Something Wicked - Jo Beverley Sigh. I'm a bit mixed up and muddled up about Something Wicked. This is the third in the Malloren series and features Lady Elfled Malloren and Fort Ware. Elf is the twin of Lord Cynric (My Lady Notorious) and Fort is the older brother of Chastity Ware (now Malloren - wife of Lord Cyn).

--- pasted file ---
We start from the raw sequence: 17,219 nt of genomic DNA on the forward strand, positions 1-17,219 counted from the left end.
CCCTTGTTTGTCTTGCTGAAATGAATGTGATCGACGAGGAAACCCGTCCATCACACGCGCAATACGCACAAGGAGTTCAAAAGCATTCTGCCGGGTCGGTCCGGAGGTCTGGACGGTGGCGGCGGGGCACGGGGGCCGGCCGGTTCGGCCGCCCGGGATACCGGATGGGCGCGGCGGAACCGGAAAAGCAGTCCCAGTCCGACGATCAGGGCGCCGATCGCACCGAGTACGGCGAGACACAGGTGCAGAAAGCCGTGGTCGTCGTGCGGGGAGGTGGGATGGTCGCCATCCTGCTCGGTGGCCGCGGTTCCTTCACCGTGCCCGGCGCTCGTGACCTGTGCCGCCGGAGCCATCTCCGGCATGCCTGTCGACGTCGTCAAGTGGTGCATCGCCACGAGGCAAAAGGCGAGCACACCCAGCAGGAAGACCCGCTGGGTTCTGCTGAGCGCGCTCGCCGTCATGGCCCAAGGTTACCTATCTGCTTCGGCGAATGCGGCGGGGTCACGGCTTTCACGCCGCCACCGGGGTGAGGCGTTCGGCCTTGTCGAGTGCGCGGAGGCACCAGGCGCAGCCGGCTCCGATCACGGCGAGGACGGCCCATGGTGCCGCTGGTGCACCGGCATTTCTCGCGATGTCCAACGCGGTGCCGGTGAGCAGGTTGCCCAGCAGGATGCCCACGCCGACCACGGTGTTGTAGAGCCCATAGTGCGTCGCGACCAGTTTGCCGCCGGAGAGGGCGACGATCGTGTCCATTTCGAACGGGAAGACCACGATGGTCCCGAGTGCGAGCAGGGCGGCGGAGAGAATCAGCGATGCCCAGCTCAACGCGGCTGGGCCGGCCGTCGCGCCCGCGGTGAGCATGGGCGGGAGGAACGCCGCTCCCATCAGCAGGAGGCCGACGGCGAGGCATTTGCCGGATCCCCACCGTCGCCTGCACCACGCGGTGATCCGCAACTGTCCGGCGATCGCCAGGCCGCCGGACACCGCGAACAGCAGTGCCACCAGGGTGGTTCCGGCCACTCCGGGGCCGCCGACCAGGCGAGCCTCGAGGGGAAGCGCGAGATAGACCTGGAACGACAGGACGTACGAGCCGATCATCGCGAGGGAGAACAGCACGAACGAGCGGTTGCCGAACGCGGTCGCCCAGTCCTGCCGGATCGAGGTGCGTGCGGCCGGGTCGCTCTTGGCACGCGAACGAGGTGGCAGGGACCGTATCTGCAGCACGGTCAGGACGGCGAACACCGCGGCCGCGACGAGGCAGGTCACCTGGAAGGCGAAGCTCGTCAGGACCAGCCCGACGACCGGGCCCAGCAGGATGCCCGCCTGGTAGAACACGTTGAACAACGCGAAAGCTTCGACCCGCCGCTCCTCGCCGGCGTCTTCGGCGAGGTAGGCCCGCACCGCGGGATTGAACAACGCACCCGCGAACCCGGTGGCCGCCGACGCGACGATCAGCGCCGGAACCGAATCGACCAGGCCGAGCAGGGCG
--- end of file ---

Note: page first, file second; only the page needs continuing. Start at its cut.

I'm not going to rehash the plot of the book other than to say the Jacobite plot to murder King George III and replace him with a Scottish king was interesting and kept my attention. I also enjoyed and appreciated the historical ambience of Georgian England that Ms. Beverley so skillfully has woven into all these first Malloren books. The fashions for both men and women, sedan chairs instead of carriages, barges traveling down the Thames all lent that air of being in Georgian England. "Shooting the bridge" (London Bridge) while in hot pursuit of a treasonous villain was a bit puzzling as I read it but sounded exciting. As a side note, I believe my puzzlement stems from thinking of the Thames as just placidly rolling along, but there were rapids caused by the current flowing around too close and irregularly placed arches and starlings or pier supports. Apparently, some brave souls or adrenaline junkies opted to "shoot the bridge" and it resulted in many lost lives.